With very little hyperbole, it is easy to describe Craig Roberts’ Just Jim as one of the best coming of age films of the year. Not only once more adding another notch in the ladder for Craig Roberts as an actor (having wow’d audiences in Richard Ayoade’s Submarine and his appearance in The Double) but also as writer and director.
Roberts stars as the titular Jim, a teenage boy with no friends (except his pet dog) and very little to look forward to. He lives in a Welsh neighbourhood where everyone knows each other, his parents clearly prefer his older sister who has just left home and the one friend Jim did have, has gone over to join the school bullies and started dating the one girl that Jim liked. Roberts is good at awkward loner, he can pull together a mixture of Oliver Tate (from Submarine) and Harold (from Harold & Maude) with a sprinkle of all the emotions and feelings that as a teenager he is bound to have anyway and you end up with Jim. He spends his days running from bullies, walking the dog, playing with his scalextric, watching the same film over and over at the cinema and being questioned by his mum and dad as to why he has no friends. It really is an uneventful and quite sad life. The opening act of the film (of the very clear three acts) just follows Jim around. Roberts’ direction is so beautifully subtle and in tune with how the character is feeling; the audience always stay a bit away from Jim and aren’t expected to be his friend either.
Then act two begins and Jim meets Dean (a terrifying brilliant Emile Hirsch), an American who has just moved in next door. He instantly takes an interest in Jim. Why? That question becomes engrained on the thoughts of the audience but soon Dean realises that he can mould Jim into a little popular star and with that the audience are asked to suspend their disbelief and think Dean is just a nice guy who wants to help. He instantly befriends Jim’s parents (Nia Roberts & Aneirin Hughes), taking them out for dinner, getting them high and bringing a bit of laughter into their lives. Through a number of sequences between Dean and Jim (think Rocky like), Dean teaches how to be fast, be sneaky, look cool and how to act with girls (if a piercing, rolled up sleeves and some pushing was all that was required, we’d all be doing it!). But what Jim doesn’t see is the darkness of Dean, his violent outbursts around town create a sense of tension between this mysterious American and everyone else except for Jim and his family. Soon people become afraid of Jim because the two are aligned together and whilst this is meant to help Jim become popular, he is just alienated more and more. The third act is a crazy mash of surrealism, psychology, an acid rush and violence. Dean is certainly not as he seems and soon his intentions become clear – but how will that affect Jim?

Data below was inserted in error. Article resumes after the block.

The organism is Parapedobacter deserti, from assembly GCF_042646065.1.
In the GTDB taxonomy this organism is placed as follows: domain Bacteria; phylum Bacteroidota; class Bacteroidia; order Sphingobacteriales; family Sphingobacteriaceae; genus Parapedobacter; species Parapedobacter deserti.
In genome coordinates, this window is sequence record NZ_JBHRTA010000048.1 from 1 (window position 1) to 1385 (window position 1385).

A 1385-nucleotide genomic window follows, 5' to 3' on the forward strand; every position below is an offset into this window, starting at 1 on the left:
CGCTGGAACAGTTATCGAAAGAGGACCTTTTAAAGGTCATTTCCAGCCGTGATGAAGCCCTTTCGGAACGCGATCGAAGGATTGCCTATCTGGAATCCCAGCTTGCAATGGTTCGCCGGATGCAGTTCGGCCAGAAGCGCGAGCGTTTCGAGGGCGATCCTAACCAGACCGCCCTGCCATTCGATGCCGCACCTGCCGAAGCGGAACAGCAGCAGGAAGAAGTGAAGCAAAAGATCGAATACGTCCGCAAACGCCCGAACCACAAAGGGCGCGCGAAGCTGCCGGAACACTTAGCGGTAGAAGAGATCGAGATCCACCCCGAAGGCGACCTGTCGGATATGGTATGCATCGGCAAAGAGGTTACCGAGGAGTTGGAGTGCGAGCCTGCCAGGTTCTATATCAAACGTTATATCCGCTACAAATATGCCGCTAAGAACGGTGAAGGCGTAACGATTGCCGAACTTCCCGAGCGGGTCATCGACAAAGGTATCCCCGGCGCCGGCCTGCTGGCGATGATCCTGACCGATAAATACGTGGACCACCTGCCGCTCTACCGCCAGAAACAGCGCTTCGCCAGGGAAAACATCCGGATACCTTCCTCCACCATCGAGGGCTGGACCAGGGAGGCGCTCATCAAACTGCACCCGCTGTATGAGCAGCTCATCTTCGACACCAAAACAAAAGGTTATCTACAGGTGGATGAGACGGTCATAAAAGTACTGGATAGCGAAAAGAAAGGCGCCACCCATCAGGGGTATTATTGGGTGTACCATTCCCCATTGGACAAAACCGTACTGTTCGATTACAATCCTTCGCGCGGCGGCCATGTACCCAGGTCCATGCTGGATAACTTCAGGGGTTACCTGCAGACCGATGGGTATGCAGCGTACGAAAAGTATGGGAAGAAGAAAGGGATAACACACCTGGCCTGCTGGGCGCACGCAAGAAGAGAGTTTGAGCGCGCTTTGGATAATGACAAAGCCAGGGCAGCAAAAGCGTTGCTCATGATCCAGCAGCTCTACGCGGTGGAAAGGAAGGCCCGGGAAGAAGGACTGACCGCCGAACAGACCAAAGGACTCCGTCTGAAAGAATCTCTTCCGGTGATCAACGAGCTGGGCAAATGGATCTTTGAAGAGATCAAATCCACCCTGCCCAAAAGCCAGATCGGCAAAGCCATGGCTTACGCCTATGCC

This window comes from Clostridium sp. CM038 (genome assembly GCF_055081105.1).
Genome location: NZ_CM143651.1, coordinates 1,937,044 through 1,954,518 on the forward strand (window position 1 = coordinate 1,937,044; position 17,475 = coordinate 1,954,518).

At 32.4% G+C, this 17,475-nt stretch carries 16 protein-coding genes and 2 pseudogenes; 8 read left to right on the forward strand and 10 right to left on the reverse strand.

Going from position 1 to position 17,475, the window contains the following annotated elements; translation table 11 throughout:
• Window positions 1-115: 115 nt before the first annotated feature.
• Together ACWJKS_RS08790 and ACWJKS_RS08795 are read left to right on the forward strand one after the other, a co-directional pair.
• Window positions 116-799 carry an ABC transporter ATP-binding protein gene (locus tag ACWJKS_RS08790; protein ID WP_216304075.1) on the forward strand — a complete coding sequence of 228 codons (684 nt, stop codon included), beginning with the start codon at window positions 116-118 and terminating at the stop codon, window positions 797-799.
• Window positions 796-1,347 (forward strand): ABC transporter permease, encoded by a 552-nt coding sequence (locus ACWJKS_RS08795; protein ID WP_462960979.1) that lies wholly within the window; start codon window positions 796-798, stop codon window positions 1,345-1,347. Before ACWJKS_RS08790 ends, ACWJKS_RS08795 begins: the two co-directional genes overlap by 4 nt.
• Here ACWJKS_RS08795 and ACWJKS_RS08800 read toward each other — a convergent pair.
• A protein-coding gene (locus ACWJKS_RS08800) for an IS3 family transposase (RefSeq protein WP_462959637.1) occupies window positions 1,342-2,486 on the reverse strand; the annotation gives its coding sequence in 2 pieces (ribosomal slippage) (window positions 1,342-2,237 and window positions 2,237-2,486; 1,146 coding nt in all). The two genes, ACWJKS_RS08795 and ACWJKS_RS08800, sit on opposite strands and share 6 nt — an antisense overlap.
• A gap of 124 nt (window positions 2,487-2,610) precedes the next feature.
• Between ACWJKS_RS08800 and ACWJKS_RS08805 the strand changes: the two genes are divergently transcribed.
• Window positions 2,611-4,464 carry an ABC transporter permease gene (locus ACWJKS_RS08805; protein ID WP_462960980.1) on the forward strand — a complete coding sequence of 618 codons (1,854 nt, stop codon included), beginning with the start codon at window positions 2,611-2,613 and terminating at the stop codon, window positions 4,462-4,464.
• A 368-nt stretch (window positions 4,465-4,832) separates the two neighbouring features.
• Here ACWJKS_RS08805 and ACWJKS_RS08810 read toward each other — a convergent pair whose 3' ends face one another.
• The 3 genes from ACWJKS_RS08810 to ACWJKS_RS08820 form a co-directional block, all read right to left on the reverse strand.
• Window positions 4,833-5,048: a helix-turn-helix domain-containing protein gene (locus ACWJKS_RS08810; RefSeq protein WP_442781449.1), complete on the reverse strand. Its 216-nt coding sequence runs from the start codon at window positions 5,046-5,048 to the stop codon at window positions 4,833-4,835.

The locations of Just Jim act just as much as an important character in the film as those who talk; the small town, the folk that live there, the rolling countryside and the vast emptiness around them all represent the way that the characters feel. It further illustrates the emotions of the film and creates a world that is both like our own but also terribly dark and different. Just Jim may just be that kick start needed for a renaissance of Welsh cinema, something that has been happening with Irish cinema with films like Dollhouse, What Richard Did and Glassland. Furthermore, the performances from both Roberts and Hirsch light up the screen and set it ablaze. Their chemistry is spectacular, bouncing from one to the other – always bringing the audience in on their joke or the perhaps even the uncomfortableness of the situation but they are always aware of the audience watching. The casting of Craig Roberts and Emile Hirsch together makes the perfect dream team.
As with Ryan Gosling and Lost River (where it isn’t a far reach to suggest he was inspired by his work with Nicolas Winding Refn), it wouldn’t be unrealistic to suggest that Roberts has been inspired by working with Ayoade twice before. Just Jim has that carefully balanced mix of finding humour in darkness and surrealism, forcing the audience to fully give themselves over to the world of the characters.
Just Jim is charming, funny, surreal and just a hint of psychotic and certainly cements Craig Roberts as a star to watch for.